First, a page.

Tuesday, December 04, 2007

Lack of accountable pro athletes: Part MCMLXIV

I’ve been a sports fan for nearly thirty years now. As a result, I could probably list 100 pet peeves of mine concerning all things sports, whether it is condescension by coaches and players or stupid, idiotic clichés (“We gave 110%”; “We take it one game at a time”, etc.).

But I have to say, my #1 pet peeve within the context of sports has to be incessant whining about officiating. More specifically, the tired old philosophy of letting the players on the field/court/ice decide the game.

A classic example would be this gem offered up after Monday evening's NFL game won by the New England Patriots, 27-24. Baltimore Ravens CB Samari Rolle lamented a late-game fourth down holding call on teammate Jamaine Winborne:

"In a game of this magnitude, you don't make that kind of call. Let the players decide the outcome of the game.”

To which I say BULL PUCKY!!!!!! If a defensive players grabs the jersey of a receiver beyond five yards of the line of scrimmage, that’s a holding penalty….REGARDLESS OF WHEN OR WHERE IT TAKES PLACE!!!!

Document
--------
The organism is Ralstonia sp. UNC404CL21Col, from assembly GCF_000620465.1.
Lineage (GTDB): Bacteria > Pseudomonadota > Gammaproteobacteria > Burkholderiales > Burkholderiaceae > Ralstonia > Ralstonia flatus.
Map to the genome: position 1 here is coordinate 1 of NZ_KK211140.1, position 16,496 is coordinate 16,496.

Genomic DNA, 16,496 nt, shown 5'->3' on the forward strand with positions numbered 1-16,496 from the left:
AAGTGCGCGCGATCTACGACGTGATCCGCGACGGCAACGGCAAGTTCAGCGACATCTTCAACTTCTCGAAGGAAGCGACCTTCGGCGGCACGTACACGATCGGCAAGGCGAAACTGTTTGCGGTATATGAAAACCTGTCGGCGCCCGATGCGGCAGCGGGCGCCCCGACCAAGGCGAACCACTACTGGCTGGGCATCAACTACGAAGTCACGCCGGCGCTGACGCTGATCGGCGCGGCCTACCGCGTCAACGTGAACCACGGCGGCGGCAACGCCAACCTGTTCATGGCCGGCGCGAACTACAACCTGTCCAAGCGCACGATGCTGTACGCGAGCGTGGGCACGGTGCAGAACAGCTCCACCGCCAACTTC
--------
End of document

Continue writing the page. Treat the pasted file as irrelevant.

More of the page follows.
In fact, here is the official football definition of defensive holding:

No defensive player is allowed to hold or push an offensive receiver or back on a passing play past the initial five yard chuck-zone. The first five yards past the line of scrimmage, the defense may jam, hold up, the receiver to keep them from getting by, but after that a penalty is awarded to the offense. Special Notes: Automatic first down awarded to offense.

Got that??!! The explanation of defensive holding does not include the phrase “….unless it’s late in the 4th quarter of an important NFL game.” At least, not in any rule book I could find.


1 comment:

Uncle Ben said...

I noted the same whining. It seems a lot of it had something like this under the surface,

"We almost played well enough to beat the best team in the NFL and you didn't give us the extra help that we needed at the end. How dare you! Do you know how hard it is to get this close and fail?"

I've been in similar situations when close calls went against my team, but the answer to that is almost always, "you shouldn't have left it close enough so that one or two calls changed the outcome." In this case, if they had made a few first downs on the previous two drives they wouldn't have been in that situation.